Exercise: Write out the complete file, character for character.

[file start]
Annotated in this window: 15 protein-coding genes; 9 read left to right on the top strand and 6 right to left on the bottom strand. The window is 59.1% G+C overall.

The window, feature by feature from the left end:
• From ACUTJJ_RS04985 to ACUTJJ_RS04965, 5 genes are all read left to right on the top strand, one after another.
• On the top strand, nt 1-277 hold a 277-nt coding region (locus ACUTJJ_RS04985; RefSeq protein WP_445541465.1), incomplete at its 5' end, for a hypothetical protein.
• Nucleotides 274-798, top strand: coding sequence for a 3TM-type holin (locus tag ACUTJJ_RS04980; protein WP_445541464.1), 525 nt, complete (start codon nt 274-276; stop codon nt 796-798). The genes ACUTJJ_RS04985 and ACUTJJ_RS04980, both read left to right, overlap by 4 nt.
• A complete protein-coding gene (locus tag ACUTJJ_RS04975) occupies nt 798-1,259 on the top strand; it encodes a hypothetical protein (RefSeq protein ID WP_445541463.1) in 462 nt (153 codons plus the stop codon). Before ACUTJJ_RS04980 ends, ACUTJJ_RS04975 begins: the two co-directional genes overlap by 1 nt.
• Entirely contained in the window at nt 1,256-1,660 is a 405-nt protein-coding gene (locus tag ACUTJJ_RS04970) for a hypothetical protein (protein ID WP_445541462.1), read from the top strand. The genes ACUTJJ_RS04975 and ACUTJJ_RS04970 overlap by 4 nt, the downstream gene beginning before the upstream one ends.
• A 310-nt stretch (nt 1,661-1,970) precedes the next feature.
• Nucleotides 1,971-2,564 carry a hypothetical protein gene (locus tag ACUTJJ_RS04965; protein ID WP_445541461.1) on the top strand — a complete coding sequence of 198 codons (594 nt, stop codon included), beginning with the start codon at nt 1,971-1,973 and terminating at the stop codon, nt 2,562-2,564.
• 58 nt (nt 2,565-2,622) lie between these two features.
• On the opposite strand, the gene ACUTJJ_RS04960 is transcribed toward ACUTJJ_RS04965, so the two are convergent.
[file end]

Annotated in this window: 15 protein-coding genes; 9 read left to right on the top strand and 6 right to left on the bottom strand. The window is 59.1% G+C overall.

The window, feature by feature from the left end:
• From ACUTJJ_RS04985 to ACUTJJ_RS04965, 5 genes are all read left to right on the top strand, one after another.
• On the top strand, nt 1-277 hold a 277-nt coding region (locus ACUTJJ_RS04985; RefSeq protein WP_445541465.1), incomplete at its 5' end, for a hypothetical protein.
• Nucleotides 274-798, top strand: coding sequence for a 3TM-type holin (locus tag ACUTJJ_RS04980; protein WP_445541464.1), 525 nt, complete (start codon nt 274-276; stop codon nt 796-798). The genes ACUTJJ_RS04985 and ACUTJJ_RS04980, both read left to right, overlap by 4 nt.
• A complete protein-coding gene (locus tag ACUTJJ_RS04975) occupies nt 798-1,259 on the top strand; it encodes a hypothetical protein (RefSeq protein ID WP_445541463.1) in 462 nt (153 codons plus the stop codon). Before ACUTJJ_RS04980 ends, ACUTJJ_RS04975 begins: the two co-directional genes overlap by 1 nt.
• Entirely contained in the window at nt 1,256-1,660 is a 405-nt protein-coding gene (locus tag ACUTJJ_RS04970) for a hypothetical protein (protein ID WP_445541462.1), read from the top strand. The genes ACUTJJ_RS04975 and ACUTJJ_RS04970 overlap by 4 nt, the downstream gene beginning before the upstream one ends.
• A 310-nt stretch (nt 1,661-1,970) precedes the next feature.
• Nucleotides 1,971-2,564 carry a hypothetical protein gene (locus tag ACUTJJ_RS04965; protein ID WP_445541461.1) on the top strand — a complete coding sequence of 198 codons (594 nt, stop codon included), beginning with the start codon at nt 1,971-1,973 and terminating at the stop codon, nt 2,562-2,564.
• 58 nt (nt 2,565-2,622) lie between these two features.
• On the opposite strand, the gene ACUTJJ_RS04960 is transcribed toward ACUTJJ_RS04965, so the two are convergent.